Like many others, this past Memorial Day weekend, finds me visiting the grave sites of friends and family who have passed away. This is not a new experience for me as we do this every memorial weekend. As I approached the cemetery, a sense of sadness overtakes me. My thoughts fell on to the question, “Why do we visit and revisit family and friends who are no longer alive?”
Well, we revisit to pay honor and tribute to them especially to those who have served for our country. We honor for many reasons as we must remember that life is more than just our living here and that the world does not rotate around us.
We cannot help but be impressed by all the headstones that line manicured field. There are so many shapes and sizes that reflect the different times and customs that have been etched into the fabric or of the institution that make the final resting place of so many. These cemeteries mean so much as they are indeed the final resting places of our beloved and those who have served in militaries and wars.
Once we are walking between the monuments the memories flood back of individuals we have known and times spent together. Perhaps someone sees their grandfather and grandmothers’ graves. This brings to mind memories their childhood. The impressions their grandparents may have contributed to making them a better person.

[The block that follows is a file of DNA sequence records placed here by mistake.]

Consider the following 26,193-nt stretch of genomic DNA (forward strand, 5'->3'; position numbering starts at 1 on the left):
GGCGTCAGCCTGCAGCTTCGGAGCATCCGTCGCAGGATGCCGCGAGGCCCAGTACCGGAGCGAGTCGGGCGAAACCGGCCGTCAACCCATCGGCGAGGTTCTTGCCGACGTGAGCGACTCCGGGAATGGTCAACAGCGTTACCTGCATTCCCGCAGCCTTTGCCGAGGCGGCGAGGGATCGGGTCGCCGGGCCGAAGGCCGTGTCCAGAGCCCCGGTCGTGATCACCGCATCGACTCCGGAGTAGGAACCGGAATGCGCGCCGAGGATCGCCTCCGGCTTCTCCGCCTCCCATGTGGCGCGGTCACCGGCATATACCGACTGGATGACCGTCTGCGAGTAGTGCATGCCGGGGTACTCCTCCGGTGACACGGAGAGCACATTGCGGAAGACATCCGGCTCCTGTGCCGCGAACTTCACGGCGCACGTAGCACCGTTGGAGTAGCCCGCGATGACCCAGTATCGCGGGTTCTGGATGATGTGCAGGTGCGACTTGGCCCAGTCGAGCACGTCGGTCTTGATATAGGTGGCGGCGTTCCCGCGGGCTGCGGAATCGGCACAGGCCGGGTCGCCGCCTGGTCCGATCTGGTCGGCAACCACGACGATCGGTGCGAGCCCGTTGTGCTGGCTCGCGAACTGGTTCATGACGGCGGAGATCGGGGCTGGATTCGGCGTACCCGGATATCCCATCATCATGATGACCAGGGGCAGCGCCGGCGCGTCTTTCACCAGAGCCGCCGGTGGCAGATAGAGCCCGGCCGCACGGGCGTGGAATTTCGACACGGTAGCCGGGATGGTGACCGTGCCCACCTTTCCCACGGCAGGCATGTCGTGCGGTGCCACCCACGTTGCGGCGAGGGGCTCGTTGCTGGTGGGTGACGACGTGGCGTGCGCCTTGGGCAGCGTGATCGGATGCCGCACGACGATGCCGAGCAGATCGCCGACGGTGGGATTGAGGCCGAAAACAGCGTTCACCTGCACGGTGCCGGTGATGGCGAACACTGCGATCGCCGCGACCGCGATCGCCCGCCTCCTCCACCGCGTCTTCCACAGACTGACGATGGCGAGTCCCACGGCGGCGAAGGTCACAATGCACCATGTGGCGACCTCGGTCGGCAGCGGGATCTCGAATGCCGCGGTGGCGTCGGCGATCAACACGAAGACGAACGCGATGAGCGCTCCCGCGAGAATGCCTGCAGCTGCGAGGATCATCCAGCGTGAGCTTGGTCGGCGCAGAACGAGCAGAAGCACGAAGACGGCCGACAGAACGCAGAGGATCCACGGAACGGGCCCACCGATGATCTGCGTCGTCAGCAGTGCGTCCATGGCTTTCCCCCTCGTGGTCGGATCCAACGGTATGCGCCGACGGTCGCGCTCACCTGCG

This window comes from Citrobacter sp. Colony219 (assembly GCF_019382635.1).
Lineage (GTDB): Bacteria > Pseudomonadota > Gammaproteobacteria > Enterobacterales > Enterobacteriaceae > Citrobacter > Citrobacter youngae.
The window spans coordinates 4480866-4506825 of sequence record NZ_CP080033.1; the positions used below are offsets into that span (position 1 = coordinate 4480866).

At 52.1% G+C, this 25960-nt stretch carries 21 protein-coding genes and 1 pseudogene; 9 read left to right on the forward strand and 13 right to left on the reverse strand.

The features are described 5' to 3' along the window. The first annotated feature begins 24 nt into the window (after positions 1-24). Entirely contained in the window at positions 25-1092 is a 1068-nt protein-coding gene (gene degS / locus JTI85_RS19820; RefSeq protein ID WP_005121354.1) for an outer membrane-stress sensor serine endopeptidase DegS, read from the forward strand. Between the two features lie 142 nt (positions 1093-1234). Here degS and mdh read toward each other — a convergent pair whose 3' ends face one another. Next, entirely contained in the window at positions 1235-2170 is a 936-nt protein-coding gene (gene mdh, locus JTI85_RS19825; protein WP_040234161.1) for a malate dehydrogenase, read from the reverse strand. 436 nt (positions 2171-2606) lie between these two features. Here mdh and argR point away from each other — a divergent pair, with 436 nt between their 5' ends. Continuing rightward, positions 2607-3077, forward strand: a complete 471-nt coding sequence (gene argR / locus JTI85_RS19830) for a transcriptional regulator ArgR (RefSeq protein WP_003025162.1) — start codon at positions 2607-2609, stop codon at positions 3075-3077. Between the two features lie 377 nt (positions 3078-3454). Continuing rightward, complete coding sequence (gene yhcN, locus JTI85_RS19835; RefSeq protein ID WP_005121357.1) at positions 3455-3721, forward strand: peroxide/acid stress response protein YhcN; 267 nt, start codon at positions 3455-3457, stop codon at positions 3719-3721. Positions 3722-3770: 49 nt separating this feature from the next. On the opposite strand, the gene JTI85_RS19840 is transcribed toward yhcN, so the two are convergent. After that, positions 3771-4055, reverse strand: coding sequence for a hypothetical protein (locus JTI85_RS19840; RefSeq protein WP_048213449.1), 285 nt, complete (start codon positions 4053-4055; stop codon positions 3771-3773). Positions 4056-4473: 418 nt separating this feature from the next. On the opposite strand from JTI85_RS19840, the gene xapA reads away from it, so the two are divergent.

Another person who has visited a grave during yesterday’s Memorial Day holiday may have remembered an uncle who past. Thoughts and memories may run through their minds as such, “He was a good man I believe although he struggled with alcohol and lived in another state most of my life.”
A man remembers his older sister who died at the age of five. She was severely burned when he was just 18 months old. He never knew her but heard so much about her. His first child was named after his sister because of the longing to know her and carry on her existence in some way.
Many people with many memories walked between the monuments. Each tombstone contains a multitude of memories and emotions. Some happy, some sad but memories and emotions, no less. And I wonder how long before my wife will someday walk past my monument and what memories will I bring to them? Will they be happy memories or sad memories that I leave with them? Will my life inspire them to be better people?
The answer to this question is still in play. I will live today to the best of my ability to leave them a better example of how to live a full life like so many of my friends and family have done for me. As I learn from my mistakes, I continue to work on me so that I can be the best I can for them now and to leave the memories that are good and enduring in their lives.
How about you, Dear Reader, what kind of life will you leave for those who you care about? We’ll all build our real tomb stones one day at a time. What will your monument say about you?